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Fieldwork Journal: Inner Mongolia Now and Then

From the Field posts

Jack Tseng and Camille Grohé, postdoctoral fellows in the Division of Paleontology at the American Museum of Natural History, are blogging from the field during an expedition to Inner Mongolia. The post below is from Camille. Read the first post from this expedition here.

From 1921 to 1930, the Central Asiatic Expedition led by Museum paleontologist Roy Chapman Andrews made good on its promise to provide exciting new discoveries on the geological history of Northern China and Mongolia. Among the most famous fossils excavated are the first Mongolian dinosaur nests, and from Inner Mongolia, gigantic fossil mammals such as Andrewsarchus mongoliensis, the largest meat-eating land mammal that ever lived. 

Andrewsarchus mongoliensis illustration

Andrewsarchus mongoliensis, a prehistoric cousin of whales, is shown in this artist’s reconstruction. Andrewsarchus may have been as large as 12 feet long and 6 feet tall at the shoulders, making it the largest meat-eating land mammal ever. The only fossil specimen of Andrewsarchus ever found—its skull—was discovered in 1923 by Kan Chuen Pao (shown here for scale) on an American Museum of Natural History expedition in Inner Mongolia.

© Mick Ellison


 On this trip, we’re lucky to have the chance to explore some of the same areas as the Andrews team, in particular, the Tunggur tableland, a formation in central Inner Mongolia that is one of the richest sites for mammalian fossils from the middle Miocene (about 16 to 11.5 million years ago). 

Roy Chapman Andrews Tunggur

Roy Chapman Andrews at an elephant camp in the Tunggur tableland region in 1928.

©AMNH/410926 Digital Special Collections


The Central Asiatic Expedition provided the first insight into the amazing paleontological potential of Inner Mongolia, with a total of 28 species of mammals discovered. Among them were Platybelodon, a peculiar shovel-tusked mastodon; fossil deer; giraffes; antelopes; pigs; rhinos; bears; hyenas; big cats; rodents; rabbits; and the large herbivorous ungulate Chalicotherium, which is closely related to modern horses, rhinos, and tapirs.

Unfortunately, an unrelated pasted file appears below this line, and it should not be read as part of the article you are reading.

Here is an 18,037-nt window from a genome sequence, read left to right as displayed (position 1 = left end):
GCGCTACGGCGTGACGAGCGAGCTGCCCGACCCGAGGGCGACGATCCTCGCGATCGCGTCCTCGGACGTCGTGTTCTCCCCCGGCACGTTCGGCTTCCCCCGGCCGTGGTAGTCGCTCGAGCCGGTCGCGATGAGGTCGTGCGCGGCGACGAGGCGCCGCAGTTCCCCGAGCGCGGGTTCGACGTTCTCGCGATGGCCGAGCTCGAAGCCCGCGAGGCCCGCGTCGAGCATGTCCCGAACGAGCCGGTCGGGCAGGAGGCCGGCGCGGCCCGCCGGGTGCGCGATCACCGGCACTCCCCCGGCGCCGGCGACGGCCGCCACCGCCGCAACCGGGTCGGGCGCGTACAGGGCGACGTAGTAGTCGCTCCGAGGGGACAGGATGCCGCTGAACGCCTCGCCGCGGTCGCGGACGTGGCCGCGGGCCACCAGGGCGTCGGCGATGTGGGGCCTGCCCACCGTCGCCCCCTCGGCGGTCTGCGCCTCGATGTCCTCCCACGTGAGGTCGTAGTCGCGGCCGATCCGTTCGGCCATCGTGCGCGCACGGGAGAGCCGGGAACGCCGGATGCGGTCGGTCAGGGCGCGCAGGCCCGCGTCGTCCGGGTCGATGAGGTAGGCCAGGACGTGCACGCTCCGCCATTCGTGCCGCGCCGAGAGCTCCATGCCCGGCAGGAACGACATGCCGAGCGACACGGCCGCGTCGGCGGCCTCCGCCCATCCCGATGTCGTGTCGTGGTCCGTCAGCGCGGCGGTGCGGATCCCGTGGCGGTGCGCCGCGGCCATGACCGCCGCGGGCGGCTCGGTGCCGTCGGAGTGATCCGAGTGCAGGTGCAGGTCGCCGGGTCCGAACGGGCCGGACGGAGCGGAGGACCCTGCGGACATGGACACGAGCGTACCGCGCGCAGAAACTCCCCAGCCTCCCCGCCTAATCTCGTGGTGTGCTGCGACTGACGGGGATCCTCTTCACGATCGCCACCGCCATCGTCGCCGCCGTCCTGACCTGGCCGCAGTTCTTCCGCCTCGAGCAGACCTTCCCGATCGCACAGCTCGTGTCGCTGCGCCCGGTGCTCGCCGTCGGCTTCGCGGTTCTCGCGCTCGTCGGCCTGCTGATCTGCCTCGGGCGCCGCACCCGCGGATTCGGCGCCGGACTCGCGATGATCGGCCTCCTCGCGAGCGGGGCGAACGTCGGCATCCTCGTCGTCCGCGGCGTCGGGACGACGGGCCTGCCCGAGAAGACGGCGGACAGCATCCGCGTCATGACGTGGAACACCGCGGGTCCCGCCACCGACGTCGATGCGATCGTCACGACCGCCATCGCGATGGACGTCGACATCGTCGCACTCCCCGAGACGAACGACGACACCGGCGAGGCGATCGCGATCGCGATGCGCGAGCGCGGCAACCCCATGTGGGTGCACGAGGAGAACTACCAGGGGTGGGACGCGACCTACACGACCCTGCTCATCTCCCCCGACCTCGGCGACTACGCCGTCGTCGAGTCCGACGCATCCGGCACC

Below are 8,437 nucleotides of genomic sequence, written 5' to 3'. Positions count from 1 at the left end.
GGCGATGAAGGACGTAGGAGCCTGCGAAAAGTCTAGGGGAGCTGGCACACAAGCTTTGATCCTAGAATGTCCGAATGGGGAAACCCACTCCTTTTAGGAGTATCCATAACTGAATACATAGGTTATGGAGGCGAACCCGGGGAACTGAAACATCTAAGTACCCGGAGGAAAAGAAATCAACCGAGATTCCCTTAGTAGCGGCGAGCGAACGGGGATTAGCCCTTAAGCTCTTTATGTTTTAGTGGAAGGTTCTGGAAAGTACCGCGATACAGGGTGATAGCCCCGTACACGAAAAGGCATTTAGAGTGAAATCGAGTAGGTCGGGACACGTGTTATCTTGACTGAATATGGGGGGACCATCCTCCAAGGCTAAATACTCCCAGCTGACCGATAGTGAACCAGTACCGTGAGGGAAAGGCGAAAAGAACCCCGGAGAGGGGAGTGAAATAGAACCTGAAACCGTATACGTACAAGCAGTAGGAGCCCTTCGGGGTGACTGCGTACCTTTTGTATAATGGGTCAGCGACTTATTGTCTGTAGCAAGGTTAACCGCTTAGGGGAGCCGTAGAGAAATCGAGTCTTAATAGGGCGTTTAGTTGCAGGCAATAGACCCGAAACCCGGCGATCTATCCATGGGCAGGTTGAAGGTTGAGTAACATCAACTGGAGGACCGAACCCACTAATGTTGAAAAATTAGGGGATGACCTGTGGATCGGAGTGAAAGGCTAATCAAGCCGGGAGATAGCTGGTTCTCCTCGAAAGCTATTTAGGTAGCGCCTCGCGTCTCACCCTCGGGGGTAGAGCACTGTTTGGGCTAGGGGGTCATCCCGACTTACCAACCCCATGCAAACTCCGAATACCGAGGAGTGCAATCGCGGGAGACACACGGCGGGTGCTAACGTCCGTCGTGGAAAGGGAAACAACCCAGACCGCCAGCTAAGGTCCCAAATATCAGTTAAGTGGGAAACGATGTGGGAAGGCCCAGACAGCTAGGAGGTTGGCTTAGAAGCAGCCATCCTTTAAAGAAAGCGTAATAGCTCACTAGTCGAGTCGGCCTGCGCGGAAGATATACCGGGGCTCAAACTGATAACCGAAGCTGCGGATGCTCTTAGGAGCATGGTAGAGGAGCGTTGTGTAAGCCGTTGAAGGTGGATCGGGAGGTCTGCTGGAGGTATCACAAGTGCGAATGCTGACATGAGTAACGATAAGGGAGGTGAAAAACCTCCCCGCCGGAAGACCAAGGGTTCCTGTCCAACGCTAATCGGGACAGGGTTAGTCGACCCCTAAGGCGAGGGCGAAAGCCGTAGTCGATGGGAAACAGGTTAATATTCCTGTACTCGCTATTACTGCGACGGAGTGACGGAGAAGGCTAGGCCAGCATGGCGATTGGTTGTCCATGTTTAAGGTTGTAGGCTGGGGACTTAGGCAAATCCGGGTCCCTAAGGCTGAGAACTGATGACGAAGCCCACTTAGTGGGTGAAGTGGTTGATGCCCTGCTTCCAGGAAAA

Platybelodon

Platybelodon, a peculiar shovel-tusked mastodon discovered on the Central Asiatic Expedition, on display at the Sunite Left Banner Museum in Inner Mongolia. 

©AMNH/C. Grohé


But because of wars and political instability, only one brief expedition went back to the area over a span of about 60 years following the Central Asiatic Expedition discoveries. It wasn’t until the end of the 1980s that researchers regularly returned to the area through the Chinese Academy of Sciences’ Institute of Vertebrate Paleontology and Paleoanthropology (IVPP). One of the successive teams, led by Qiu Zhuding and Li Qiang, and joined by Xiaoming Wang—now a curator at the Natural History Museum of Los Angeles County and a co-leader, with Jack, of our current expedition—has done an amazing job of finding the historical localities of the Central Asiatic Expedition from photos and original descriptions. During that earlier expedition, sediment from the Tunggur was also screen washed for the first time. This technique, which is used to search for tiny fossils such as teeth and bone fragments, has permitted the description of many small fossil mammals such as hedgehogs, jerboas, picas, beavers, and bats.